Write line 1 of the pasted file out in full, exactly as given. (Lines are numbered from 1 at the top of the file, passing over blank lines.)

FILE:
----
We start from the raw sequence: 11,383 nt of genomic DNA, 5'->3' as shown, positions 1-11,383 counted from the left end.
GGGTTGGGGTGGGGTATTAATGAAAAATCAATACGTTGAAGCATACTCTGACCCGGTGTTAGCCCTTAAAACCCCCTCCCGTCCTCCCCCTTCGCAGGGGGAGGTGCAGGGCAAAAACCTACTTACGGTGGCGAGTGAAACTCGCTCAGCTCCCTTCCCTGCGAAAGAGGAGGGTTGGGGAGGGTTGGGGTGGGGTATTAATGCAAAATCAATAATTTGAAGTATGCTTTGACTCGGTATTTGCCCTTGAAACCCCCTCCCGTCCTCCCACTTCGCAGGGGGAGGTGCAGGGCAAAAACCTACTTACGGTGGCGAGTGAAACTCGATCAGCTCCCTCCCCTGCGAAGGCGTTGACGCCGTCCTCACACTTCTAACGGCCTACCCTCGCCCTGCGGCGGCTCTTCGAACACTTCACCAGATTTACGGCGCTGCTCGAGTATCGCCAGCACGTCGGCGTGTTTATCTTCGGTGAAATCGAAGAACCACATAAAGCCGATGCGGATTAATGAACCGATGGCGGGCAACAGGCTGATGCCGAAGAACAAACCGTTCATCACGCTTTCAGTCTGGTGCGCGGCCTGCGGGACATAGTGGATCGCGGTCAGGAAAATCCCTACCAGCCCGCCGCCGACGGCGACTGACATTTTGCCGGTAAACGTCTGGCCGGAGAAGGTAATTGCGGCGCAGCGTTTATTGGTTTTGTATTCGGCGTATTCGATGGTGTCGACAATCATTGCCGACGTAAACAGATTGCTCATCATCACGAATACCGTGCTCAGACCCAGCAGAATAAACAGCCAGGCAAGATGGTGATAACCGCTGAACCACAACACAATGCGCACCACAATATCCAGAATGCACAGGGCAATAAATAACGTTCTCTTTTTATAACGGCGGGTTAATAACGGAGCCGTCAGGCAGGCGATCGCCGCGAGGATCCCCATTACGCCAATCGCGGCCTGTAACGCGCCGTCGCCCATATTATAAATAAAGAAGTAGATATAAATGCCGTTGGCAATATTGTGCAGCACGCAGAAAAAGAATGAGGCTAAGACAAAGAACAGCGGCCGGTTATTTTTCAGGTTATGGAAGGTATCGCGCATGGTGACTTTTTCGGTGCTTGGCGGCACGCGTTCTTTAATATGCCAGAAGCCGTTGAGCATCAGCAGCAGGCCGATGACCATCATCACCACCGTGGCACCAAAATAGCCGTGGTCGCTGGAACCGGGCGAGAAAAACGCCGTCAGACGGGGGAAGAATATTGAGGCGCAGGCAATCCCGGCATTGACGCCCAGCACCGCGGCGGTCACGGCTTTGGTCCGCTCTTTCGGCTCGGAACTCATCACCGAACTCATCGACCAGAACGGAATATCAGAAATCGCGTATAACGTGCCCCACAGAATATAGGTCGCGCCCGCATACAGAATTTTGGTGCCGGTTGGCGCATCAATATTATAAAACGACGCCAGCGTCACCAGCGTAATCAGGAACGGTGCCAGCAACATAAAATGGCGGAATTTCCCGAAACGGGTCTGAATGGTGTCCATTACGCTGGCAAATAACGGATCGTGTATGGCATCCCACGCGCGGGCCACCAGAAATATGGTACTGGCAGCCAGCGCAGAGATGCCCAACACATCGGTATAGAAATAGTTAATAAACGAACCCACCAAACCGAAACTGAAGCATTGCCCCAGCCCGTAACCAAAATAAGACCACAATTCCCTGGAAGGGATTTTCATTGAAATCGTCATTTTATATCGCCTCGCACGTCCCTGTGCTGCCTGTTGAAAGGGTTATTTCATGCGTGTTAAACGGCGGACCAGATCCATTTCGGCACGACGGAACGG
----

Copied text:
We start from the raw sequence: 11,383 nt of genomic DNA, 5'->3' as shown, positions 1-11,383 counted from the left end.